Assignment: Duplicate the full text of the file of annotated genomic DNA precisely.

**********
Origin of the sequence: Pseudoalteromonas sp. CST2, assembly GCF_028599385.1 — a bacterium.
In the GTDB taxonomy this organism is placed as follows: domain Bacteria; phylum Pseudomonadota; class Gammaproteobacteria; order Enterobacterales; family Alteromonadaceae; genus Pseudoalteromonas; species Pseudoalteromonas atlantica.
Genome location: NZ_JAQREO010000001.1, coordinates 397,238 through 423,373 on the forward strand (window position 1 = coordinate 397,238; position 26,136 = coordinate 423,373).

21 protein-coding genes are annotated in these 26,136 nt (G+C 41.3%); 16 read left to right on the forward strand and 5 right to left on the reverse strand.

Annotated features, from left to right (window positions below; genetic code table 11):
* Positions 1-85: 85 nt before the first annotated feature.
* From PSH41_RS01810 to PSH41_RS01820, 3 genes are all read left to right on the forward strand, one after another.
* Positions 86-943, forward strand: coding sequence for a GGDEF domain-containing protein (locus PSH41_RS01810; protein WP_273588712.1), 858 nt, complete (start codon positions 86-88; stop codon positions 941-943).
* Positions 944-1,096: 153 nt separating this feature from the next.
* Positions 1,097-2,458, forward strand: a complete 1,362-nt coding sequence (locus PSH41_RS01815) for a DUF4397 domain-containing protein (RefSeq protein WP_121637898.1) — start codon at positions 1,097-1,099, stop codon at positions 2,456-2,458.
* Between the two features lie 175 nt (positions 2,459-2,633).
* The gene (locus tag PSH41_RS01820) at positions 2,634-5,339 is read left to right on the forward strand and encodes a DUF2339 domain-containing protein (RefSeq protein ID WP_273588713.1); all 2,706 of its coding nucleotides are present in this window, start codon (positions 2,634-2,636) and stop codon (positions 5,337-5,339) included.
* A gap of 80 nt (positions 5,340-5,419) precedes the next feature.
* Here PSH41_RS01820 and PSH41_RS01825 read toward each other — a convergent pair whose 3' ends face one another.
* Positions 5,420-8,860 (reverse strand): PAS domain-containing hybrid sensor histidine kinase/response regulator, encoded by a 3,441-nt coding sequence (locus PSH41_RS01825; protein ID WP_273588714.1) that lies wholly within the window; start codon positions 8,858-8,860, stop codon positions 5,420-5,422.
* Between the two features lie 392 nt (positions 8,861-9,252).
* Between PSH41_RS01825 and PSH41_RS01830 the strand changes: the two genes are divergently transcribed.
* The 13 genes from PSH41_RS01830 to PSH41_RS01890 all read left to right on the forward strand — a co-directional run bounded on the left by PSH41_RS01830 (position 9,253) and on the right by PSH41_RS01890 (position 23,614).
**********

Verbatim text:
Origin of the sequence: Pseudoalteromonas sp. CST2, assembly GCF_028599385.1 — a bacterium.
In the GTDB taxonomy this organism is placed as follows: domain Bacteria; phylum Pseudomonadota; class Gammaproteobacteria; order Enterobacterales; family Alteromonadaceae; genus Pseudoalteromonas; species Pseudoalteromonas atlantica.
Genome location: NZ_JAQREO010000001.1, coordinates 397,238 through 423,373 on the forward strand (window position 1 = coordinate 397,238; position 26,136 = coordinate 423,373).

21 protein-coding genes are annotated in these 26,136 nt (G+C 41.3%); 16 read left to right on the forward strand and 5 right to left on the reverse strand.

Annotated features, from left to right (window positions below; genetic code table 11):
* Positions 1-85: 85 nt before the first annotated feature.
* From PSH41_RS01810 to PSH41_RS01820, 3 genes are all read left to right on the forward strand, one after another.
* Positions 86-943, forward strand: coding sequence for a GGDEF domain-containing protein (locus PSH41_RS01810; protein WP_273588712.1), 858 nt, complete (start codon positions 86-88; stop codon positions 941-943).
* Positions 944-1,096: 153 nt separating this feature from the next.
* Positions 1,097-2,458, forward strand: a complete 1,362-nt coding sequence (locus PSH41_RS01815) for a DUF4397 domain-containing protein (RefSeq protein WP_121637898.1) — start codon at positions 1,097-1,099, stop codon at positions 2,456-2,458.
* Between the two features lie 175 nt (positions 2,459-2,633).
* The gene (locus tag PSH41_RS01820) at positions 2,634-5,339 is read left to right on the forward strand and encodes a DUF2339 domain-containing protein (RefSeq protein ID WP_273588713.1); all 2,706 of its coding nucleotides are present in this window, start codon (positions 2,634-2,636) and stop codon (positions 5,337-5,339) included.
* A gap of 80 nt (positions 5,340-5,419) precedes the next feature.
* Here PSH41_RS01820 and PSH41_RS01825 read toward each other — a convergent pair whose 3' ends face one another.
* Positions 5,420-8,860 (reverse strand): PAS domain-containing hybrid sensor histidine kinase/response regulator, encoded by a 3,441-nt coding sequence (locus PSH41_RS01825; protein ID WP_273588714.1) that lies wholly within the window; start codon positions 8,858-8,860, stop codon positions 5,420-5,422.
* Between the two features lie 392 nt (positions 8,861-9,252).
* Between PSH41_RS01825 and PSH41_RS01830 the strand changes: the two genes are divergently transcribed.
* The 13 genes from PSH41_RS01830 to PSH41_RS01890 all read left to right on the forward strand — a co-directional run bounded on the left by PSH41_RS01830 (position 9,253) and on the right by PSH41_RS01890 (position 23,614).